Overall, the margins also seem to be developing rather negatively – at least the current margin for all key figures in this screenshot is below the 5-year average.

xylem margins

Alpha wanted

EBITDA and net income are also moving up and down rather slowly.

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Data from YCharts

valuation

Given this slow growth, the share price has performed very well in recent years, but this is not due to the business itself but to an increasingly higher valuation. This can be seen clearly in FAST Graphs. The blue line is the long-term average P/E. The stock has moved further and further away from this line. This started in 2020 as the hype around ESG, green stocks, electric cars and so on grew.

Xylem rating historical

fast graphics

Also, we can see here that there have always been years when EPS went down. Overall, then, it’s a relatively slow-growing industrial stock. This isn’t a surprise since the company trades in physical products and doesn’t scale as easily as a tech company. The stock is currently overvalued.

diagram
Data from YCharts

Depending on your portfolio and preferences, a good buying opportunity may have presented itself in July. However, the stock has run away again, so I think it’s significantly overvalued. If the stock falls back to its historical average P/E ratio, it could post a meager annualized return of about 2.8% by the end of 2024. And even that average P/E is still relatively high.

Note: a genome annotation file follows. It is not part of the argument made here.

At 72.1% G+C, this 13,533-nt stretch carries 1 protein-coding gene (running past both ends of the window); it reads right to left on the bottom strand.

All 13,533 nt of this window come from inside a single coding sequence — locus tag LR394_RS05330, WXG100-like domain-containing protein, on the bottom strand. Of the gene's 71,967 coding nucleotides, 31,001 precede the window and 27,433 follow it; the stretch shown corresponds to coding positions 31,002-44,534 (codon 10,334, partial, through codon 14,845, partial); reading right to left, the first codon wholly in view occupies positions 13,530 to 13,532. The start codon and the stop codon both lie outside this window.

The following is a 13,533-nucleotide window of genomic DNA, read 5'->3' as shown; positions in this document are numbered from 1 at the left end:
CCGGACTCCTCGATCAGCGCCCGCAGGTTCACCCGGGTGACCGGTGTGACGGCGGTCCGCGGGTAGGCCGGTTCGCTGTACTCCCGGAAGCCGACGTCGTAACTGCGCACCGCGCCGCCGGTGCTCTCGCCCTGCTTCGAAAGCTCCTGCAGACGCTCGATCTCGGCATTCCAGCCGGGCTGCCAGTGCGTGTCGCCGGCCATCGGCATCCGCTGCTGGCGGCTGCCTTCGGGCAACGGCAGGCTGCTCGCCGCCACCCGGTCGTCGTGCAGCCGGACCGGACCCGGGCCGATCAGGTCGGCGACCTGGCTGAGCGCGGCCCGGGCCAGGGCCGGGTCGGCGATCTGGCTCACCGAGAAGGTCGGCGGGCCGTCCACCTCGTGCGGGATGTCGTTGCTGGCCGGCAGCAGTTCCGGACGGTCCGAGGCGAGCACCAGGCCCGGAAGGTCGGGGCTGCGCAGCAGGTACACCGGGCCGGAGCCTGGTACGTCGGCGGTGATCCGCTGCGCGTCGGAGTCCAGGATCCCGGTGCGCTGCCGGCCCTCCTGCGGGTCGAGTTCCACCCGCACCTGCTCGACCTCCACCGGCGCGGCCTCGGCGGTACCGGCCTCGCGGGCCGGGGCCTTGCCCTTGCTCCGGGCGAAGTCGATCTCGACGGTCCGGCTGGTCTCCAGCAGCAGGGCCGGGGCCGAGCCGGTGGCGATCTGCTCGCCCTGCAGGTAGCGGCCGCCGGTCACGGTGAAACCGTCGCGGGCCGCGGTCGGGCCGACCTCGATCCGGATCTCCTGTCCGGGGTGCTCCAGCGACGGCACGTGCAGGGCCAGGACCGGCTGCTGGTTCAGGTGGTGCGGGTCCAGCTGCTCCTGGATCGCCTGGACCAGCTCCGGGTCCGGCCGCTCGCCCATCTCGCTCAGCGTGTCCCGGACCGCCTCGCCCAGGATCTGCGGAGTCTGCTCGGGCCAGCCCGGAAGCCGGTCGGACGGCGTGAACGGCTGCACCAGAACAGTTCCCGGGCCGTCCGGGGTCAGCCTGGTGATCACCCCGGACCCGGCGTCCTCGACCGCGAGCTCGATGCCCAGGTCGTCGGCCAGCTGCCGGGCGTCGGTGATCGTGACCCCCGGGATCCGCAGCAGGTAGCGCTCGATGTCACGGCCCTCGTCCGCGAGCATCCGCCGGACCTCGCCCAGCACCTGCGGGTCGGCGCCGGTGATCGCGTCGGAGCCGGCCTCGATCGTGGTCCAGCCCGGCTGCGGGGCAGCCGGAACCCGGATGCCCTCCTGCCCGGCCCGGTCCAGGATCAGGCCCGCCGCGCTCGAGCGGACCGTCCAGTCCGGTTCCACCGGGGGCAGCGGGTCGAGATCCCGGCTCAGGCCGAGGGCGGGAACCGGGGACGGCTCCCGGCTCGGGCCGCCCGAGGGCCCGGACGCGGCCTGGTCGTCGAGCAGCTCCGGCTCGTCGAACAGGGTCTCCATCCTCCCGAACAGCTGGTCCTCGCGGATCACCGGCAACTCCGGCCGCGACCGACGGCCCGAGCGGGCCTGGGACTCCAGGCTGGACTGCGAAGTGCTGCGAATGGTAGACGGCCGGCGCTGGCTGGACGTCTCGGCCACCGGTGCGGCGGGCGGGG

xylem fastgraphs

fast graphics

The dividend is only a tiny percent return. In contrast, the payout ratio has been rising for years. The dividend growth rate over the past five years has averaged 11%. Therefore, the increase is expected to be smaller in the future.

diagram
Data from YCharts

Stock dilution and insider selling

I always want to look at stock dilution and if there’s insider selling. There was a bit of both, but rather minimal.

diagram
Data from YCharts

risks

High valuations mean that the ideal world is already priced in and nothing should go wrong. This is probably the biggest risk for Xylem in general. If the stock were priced like other slow-growth value stocks, it would be at most half its price. The risk for shareholders is that the average price-to-earnings ratio moves ever closer to this value over the next few years. But of course that doesn’t have to be the case. The stock can consistently remain valued higher than other stocks simply because it fits so well with the zeitgeist of water, ESG, and the environment.

Otherwise, I don’t see too many risks here. The business model remains in demand, the debt not too high; The company is profitable and has been established for years.

Conclusion

I was drawn to the company because I own a water ETF, where Xylem is one of the top positions. I checked it out, but was quickly put off by the rating. I think interested parties will have to be patient here and wait for situations like the ones that already existed in July this year. Even then, the forward P/E was still high at around 28, but the stock appears to consistently trade higher than other stocks. For my taste, the expected return is now too low, or in other words, the risk is too high. However, I wouldn’t short here, so I’m rating the stock with a hold rating.